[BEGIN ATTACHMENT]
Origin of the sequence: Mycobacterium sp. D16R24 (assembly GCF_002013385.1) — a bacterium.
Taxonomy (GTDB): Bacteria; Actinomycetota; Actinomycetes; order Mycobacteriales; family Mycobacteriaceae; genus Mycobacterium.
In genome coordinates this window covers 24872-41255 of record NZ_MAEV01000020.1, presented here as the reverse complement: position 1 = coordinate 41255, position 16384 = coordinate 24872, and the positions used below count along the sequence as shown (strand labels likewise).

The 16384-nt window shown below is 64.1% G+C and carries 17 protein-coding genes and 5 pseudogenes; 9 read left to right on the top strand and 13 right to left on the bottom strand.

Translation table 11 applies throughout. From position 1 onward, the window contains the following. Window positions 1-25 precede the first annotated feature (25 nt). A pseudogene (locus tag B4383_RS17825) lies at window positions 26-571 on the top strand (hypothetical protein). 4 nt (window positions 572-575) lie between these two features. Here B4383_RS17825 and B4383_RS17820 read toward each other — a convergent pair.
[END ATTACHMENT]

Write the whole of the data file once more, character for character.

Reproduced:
Origin of the sequence: Mycobacterium sp. D16R24 (assembly GCF_002013385.1) — a bacterium.
Taxonomy (GTDB): Bacteria; Actinomycetota; Actinomycetes; order Mycobacteriales; family Mycobacteriaceae; genus Mycobacterium.
In genome coordinates this window covers 24872-41255 of record NZ_MAEV01000020.1, presented here as the reverse complement: position 1 = coordinate 41255, position 16384 = coordinate 24872, and the positions used below count along the sequence as shown (strand labels likewise).

The 16384-nt window shown below is 64.1% G+C and carries 17 protein-coding genes and 5 pseudogenes; 9 read left to right on the top strand and 13 right to left on the bottom strand.

Translation table 11 applies throughout. From position 1 onward, the window contains the following. Window positions 1-25 precede the first annotated feature (25 nt). A pseudogene (locus tag B4383_RS17825) lies at window positions 26-571 on the top strand (hypothetical protein). 4 nt (window positions 572-575) lie between these two features. Here B4383_RS17825 and B4383_RS17820 read toward each other — a convergent pair.